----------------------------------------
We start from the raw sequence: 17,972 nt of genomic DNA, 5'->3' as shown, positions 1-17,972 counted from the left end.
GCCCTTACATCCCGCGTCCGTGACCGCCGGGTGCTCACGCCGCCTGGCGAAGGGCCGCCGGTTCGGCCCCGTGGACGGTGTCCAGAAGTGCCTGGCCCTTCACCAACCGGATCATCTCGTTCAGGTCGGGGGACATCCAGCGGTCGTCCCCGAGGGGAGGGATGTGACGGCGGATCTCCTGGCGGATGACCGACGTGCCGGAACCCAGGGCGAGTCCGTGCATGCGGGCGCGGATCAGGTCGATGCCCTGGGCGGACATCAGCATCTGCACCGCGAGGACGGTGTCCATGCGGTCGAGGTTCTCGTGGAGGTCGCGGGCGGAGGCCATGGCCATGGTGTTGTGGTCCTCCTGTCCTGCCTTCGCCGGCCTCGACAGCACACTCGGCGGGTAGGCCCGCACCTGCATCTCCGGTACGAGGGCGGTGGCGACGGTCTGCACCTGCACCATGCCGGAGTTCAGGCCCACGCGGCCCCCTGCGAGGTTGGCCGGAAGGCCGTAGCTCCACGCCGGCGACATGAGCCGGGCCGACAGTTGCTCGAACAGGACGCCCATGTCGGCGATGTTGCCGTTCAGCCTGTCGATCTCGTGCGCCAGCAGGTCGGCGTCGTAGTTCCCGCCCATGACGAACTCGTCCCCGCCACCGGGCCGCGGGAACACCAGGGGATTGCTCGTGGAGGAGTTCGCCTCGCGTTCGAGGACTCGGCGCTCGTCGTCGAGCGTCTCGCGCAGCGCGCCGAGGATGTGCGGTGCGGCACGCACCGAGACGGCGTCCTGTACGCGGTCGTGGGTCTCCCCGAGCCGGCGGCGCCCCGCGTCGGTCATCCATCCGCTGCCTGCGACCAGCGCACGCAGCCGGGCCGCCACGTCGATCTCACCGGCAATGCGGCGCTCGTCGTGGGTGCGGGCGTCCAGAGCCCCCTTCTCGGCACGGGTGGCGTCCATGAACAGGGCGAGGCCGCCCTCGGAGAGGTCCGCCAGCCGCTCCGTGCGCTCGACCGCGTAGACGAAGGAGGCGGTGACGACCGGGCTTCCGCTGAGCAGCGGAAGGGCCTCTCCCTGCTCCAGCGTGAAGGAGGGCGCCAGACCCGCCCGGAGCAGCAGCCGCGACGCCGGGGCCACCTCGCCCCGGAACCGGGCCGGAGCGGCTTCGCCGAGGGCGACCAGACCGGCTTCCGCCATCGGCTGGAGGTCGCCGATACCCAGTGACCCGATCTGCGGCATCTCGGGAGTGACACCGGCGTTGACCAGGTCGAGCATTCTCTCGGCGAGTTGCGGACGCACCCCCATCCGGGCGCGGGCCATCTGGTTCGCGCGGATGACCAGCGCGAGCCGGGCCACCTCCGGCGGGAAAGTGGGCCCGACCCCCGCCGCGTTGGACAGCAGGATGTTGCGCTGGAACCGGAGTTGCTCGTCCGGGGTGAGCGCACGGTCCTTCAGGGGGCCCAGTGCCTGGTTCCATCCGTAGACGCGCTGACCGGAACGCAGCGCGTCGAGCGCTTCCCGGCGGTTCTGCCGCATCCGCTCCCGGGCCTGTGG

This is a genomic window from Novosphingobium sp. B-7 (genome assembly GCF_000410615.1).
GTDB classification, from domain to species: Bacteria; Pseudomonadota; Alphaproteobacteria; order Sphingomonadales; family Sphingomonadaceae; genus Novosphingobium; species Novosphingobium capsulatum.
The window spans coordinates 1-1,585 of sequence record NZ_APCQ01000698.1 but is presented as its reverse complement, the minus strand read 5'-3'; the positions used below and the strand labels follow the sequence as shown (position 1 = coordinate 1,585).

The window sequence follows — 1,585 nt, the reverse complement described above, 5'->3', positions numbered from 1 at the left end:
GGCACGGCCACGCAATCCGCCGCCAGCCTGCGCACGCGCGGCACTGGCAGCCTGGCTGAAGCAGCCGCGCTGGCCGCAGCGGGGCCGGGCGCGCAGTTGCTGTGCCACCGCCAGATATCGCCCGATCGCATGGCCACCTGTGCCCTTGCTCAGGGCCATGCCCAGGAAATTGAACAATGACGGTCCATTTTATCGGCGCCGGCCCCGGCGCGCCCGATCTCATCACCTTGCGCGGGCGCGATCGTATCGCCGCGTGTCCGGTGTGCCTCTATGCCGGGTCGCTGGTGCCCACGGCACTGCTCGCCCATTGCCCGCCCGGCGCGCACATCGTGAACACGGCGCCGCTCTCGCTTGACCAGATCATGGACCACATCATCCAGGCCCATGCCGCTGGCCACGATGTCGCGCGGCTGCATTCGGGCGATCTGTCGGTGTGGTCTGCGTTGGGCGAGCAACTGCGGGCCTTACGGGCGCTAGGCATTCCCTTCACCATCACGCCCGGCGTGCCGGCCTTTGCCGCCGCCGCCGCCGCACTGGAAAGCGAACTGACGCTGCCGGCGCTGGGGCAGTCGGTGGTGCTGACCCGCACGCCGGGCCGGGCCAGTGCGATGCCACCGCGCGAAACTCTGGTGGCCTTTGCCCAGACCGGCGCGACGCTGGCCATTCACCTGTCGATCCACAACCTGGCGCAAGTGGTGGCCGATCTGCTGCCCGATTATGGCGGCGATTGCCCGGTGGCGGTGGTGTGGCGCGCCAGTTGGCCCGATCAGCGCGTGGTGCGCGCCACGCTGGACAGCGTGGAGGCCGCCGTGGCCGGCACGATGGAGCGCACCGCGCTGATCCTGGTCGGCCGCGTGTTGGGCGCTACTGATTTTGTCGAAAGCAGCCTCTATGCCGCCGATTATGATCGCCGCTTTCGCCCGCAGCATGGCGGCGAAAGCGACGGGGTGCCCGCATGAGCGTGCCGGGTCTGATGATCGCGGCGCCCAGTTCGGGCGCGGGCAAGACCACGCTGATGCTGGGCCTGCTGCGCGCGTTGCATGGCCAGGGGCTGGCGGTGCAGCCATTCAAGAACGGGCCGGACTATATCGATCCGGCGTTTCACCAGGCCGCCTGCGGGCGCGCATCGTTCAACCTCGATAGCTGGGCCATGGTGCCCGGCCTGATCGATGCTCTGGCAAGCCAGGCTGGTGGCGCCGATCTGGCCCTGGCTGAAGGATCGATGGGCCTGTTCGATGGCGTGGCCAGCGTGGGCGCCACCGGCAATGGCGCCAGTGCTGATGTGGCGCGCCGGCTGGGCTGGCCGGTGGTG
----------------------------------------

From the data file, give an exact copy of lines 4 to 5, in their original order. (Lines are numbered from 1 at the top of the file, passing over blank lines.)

GTDB classification, from domain to species: Bacteria; Pseudomonadota; Alphaproteobacteria; order Sphingomonadales; family Sphingomonadaceae; genus Novosphingobium; species Novosphingobium capsulatum.
The window spans coordinates 1-1,585 of sequence record NZ_APCQ01000698.1 but is presented as its reverse complement, the minus strand read 5'-3'; the positions used below and the strand labels follow the sequence as shown (position 1 = coordinate 1,585).